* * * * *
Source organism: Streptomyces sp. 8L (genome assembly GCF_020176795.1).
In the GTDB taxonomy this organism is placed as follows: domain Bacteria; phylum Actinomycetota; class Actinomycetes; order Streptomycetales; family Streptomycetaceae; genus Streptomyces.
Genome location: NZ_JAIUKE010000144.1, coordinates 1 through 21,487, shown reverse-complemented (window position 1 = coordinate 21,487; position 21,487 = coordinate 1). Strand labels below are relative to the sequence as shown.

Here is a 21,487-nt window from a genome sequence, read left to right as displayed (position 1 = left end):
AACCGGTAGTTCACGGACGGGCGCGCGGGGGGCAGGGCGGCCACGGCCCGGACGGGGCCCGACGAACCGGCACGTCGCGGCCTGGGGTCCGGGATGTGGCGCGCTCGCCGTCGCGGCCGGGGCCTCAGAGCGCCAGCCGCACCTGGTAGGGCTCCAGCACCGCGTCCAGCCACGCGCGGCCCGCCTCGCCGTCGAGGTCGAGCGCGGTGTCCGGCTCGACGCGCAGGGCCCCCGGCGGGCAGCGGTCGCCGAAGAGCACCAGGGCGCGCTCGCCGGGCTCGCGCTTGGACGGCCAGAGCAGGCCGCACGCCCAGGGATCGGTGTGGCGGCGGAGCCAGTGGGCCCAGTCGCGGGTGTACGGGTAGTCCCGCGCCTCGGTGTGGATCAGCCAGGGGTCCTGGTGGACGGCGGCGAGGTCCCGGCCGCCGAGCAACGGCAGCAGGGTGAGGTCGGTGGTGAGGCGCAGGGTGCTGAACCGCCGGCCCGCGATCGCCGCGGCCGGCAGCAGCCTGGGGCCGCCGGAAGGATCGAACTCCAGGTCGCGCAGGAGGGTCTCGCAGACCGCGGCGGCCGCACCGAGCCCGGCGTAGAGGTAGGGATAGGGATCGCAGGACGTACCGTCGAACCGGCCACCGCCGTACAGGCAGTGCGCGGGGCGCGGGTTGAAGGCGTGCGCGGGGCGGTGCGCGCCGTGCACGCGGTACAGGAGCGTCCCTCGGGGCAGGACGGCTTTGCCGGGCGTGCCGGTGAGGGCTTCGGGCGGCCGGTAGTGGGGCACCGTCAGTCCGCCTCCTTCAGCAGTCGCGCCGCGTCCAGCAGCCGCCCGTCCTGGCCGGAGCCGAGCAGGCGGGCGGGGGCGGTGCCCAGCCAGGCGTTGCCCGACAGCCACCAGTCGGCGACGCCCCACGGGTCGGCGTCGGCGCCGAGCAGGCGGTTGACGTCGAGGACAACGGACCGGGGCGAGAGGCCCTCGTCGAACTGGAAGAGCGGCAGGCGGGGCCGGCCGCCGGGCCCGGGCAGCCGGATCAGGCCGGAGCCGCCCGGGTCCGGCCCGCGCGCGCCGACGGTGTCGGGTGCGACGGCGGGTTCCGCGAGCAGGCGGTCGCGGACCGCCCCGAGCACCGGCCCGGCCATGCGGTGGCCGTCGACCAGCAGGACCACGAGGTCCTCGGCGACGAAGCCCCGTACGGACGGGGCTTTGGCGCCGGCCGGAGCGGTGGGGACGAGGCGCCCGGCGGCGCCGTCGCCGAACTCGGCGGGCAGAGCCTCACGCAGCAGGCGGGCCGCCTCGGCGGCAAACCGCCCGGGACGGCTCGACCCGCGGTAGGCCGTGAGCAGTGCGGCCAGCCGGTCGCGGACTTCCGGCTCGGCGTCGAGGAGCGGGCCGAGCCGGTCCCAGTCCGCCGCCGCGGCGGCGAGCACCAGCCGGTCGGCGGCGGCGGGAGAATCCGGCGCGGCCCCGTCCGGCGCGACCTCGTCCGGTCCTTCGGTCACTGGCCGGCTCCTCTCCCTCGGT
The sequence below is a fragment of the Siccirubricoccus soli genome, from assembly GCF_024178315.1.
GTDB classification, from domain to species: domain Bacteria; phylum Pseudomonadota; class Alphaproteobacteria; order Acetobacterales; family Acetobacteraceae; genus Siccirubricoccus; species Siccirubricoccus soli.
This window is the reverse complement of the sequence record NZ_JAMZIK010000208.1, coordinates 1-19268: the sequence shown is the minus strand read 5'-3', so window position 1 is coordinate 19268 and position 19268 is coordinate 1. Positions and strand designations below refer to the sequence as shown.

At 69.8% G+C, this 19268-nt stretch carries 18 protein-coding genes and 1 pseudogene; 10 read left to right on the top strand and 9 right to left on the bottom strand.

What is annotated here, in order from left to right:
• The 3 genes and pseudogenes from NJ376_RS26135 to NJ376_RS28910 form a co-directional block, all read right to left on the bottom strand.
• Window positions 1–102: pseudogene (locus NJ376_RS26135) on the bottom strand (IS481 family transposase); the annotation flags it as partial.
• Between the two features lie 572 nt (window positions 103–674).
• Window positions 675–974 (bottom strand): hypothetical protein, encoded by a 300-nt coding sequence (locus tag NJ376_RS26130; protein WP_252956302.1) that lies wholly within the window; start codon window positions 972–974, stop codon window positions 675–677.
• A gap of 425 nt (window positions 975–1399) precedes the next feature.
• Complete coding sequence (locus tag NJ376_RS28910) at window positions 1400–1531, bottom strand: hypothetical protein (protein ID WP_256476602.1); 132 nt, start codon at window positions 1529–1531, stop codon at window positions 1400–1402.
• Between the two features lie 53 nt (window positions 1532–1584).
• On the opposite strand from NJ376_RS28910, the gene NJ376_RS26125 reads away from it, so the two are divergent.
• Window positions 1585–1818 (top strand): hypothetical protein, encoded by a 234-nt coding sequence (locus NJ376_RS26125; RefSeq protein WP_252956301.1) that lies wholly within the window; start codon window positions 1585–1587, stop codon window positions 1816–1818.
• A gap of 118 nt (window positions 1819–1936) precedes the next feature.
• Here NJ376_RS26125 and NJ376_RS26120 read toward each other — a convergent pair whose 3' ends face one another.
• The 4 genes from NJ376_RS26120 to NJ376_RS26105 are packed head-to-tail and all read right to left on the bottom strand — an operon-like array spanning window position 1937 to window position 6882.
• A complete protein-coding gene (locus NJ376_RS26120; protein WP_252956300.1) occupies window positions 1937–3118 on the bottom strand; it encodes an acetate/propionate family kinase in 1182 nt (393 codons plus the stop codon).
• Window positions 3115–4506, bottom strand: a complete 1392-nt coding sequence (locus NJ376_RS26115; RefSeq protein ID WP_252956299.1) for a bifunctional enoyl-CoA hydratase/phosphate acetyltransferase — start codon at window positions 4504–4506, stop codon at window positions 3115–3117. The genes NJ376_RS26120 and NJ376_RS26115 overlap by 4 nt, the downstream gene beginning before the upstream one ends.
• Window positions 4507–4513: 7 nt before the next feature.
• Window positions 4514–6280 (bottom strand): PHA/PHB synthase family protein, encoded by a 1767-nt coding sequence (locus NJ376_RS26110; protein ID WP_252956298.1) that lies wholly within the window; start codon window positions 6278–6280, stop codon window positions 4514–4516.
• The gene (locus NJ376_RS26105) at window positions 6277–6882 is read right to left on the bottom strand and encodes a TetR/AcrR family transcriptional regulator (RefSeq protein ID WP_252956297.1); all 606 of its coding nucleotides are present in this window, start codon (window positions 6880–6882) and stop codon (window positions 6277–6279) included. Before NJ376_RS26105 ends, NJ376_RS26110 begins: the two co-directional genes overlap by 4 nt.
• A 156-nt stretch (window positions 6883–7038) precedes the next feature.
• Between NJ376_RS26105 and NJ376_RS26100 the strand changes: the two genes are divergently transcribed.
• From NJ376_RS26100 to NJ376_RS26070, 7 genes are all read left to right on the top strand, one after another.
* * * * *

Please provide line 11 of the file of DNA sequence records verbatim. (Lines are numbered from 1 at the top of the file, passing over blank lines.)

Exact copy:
• The 3 genes and pseudogenes from NJ376_RS26135 to NJ376_RS28910 form a co-directional block, all read right to left on the bottom strand.